All decisions taken by the Council in agreement between the two parties. Northern Ireland is represented by the Prime Minister, the Deputy Prime Minister and all relevant ministers, the Irish government by the Taoiseach and the relevant ministers, all of whom work in accordance with the rules of democratic authority and accountability in the Northern Ireland Assembly and Oireachtas respectively. Participation in the Council is one of the essential tasks of the agencies involved in both jurisdictions. If an agency holder does not normally participate in the Council, the Taoiseach may, in the case of the Irish Government and the First Minister and Deputy Prime Minister, make other arrangements in the case of the administration of Northern Ireland. Since the Good Friday Agreement links the British government to several legal issues in Northern Ireland, it is a de facto part of the United Kingdom Constitution. The right commentator David Allen Green described it as « a central constitutional text of the United Kingdom and Ireland […] of more everyday importance than sacred instruments such as, say, Magna Carta of 1215 or the Bill of Rights of 1689. »  In the context of political violence during the riots, the agreement required participants to find « exclusively democratic and peaceful ways to resolve political differences. » The conference will monitor the functioning of the new agreement between Ireland and Ireland, as well as the mechanisms and institutions it has put in place, including a formal review published three years after the agreement came into force. Representatives of the Northern Ireland administration are invited to take a position in this regard. The Conference will contribute, if necessary, to any revision of the comprehensive political agreement resulting from the multi-party negotiations, but it will not be empowered to repeal the democratic agreements reached by this agreement. In light of the policy principles set out in the agreement, the Commission will review the work of the police in Northern Ireland and, on the basis of its findings, will present proposals for future police structures and regulations, including ways to promote broad COMMUNITY support for these schemes. As part of the agreement, it was proposed to build on the existing Inter-Parliamentary Commission in English-Irish.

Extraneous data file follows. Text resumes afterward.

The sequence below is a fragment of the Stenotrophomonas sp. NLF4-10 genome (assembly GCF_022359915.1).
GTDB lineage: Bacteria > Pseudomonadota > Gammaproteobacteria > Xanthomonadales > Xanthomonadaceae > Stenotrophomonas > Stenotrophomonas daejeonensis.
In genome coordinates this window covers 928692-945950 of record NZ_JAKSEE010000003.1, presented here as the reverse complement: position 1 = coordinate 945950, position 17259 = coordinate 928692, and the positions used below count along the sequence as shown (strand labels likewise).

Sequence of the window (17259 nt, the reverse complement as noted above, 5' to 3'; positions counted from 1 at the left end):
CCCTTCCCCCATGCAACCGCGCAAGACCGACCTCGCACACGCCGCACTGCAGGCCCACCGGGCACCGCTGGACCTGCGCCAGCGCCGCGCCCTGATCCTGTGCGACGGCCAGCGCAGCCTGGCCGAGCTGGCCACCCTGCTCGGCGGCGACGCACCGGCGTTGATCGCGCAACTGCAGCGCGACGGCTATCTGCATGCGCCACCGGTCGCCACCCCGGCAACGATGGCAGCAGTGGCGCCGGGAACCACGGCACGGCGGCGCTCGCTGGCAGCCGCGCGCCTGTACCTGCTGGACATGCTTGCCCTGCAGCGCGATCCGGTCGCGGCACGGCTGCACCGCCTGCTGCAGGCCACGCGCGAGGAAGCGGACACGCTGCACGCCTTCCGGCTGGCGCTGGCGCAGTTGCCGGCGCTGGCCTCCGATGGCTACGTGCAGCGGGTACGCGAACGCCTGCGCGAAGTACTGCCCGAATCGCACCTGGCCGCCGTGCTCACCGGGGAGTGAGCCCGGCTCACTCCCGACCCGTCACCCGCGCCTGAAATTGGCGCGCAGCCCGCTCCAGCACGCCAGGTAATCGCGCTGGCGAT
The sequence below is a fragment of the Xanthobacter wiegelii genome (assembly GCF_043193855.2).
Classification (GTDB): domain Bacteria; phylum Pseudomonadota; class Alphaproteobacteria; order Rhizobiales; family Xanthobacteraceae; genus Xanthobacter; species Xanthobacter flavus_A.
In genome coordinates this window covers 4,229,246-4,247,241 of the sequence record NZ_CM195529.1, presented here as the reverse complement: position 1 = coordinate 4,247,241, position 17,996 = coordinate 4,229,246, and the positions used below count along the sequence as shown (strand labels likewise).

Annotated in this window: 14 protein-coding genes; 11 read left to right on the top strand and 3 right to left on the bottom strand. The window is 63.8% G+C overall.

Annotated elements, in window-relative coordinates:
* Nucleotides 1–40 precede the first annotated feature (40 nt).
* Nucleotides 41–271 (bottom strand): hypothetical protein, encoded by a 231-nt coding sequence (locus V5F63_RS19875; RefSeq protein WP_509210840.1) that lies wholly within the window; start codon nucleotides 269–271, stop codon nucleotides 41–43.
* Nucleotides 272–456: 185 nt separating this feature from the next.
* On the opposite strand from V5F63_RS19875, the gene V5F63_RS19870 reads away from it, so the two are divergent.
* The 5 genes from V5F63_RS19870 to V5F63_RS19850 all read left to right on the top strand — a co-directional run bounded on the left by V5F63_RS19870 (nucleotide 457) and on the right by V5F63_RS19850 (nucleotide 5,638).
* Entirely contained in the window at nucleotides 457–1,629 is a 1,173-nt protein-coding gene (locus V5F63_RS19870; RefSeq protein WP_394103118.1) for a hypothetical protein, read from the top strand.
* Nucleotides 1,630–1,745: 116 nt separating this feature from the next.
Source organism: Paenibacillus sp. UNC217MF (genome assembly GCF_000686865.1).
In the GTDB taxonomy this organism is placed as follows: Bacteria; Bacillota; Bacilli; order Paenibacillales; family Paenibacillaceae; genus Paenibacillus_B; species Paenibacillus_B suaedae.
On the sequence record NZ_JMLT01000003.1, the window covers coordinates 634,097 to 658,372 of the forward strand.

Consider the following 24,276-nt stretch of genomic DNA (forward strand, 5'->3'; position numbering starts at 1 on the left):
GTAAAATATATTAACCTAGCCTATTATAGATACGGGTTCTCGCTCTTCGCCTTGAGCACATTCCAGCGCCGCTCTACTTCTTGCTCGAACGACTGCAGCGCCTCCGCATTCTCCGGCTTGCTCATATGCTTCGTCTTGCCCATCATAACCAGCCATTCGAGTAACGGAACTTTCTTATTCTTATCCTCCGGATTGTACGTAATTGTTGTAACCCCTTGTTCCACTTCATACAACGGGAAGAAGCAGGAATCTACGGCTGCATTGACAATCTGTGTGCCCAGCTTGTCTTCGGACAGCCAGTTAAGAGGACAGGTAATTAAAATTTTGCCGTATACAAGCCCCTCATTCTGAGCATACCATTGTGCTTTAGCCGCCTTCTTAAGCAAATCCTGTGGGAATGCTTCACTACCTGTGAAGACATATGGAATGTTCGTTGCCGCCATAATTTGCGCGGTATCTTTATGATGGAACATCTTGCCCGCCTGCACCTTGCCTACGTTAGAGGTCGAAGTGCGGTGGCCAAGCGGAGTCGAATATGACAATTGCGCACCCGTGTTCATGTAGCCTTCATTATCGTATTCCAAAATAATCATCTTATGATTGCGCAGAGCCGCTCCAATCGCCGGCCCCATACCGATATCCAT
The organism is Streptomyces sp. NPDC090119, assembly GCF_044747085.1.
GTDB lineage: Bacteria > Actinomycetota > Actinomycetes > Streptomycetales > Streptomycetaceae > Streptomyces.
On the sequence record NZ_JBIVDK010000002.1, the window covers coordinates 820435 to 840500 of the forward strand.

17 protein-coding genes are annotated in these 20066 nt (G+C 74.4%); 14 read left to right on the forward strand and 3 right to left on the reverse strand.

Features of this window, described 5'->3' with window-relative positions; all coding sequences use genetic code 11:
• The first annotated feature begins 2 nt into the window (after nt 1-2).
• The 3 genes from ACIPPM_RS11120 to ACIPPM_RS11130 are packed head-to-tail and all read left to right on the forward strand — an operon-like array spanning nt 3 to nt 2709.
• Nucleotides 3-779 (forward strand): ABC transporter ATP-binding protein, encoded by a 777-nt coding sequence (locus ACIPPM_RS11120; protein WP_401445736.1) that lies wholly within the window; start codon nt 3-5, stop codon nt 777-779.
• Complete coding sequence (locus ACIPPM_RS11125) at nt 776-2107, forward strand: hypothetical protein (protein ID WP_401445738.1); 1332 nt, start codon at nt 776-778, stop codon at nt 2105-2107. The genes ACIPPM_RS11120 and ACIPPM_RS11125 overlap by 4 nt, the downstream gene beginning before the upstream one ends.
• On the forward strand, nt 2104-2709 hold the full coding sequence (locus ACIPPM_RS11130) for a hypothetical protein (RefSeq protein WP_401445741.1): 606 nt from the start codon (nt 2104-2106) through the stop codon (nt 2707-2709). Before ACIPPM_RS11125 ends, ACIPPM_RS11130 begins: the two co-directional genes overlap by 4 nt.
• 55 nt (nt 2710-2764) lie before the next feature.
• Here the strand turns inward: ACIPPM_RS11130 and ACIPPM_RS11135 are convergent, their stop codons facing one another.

Prior to the agreement, the body was composed only of parliamentarians from the British and Irish assemblies. In 2001, as proposed by the agreement, it was extended to include parliamentarians of all members of the Anglo-Irish Council. The agreement called for the creation of an independent commission to review police rules in Northern Ireland, « including ways to promote broad community support » for these agreements. The UK government has also pledged to carry out a « large-scale review » of the criminal justice system in Northern Ireland. 2. Participants also recalled that, as part of this comprehensive political agreement, the two governments committed to proposing or supporting amendments to the Irish Constitution or british legislation on the constitutional status of Northern Ireland. 3. The Assembly will exercise full legislative and executive power on matters currently under the jurisdiction of the six northern Ireland departments, with the possibility of taking responsibility for other matters as described in this agreement. The agreement was reached between the British and Irish governments as well as eight northern Ireland political parties or groups.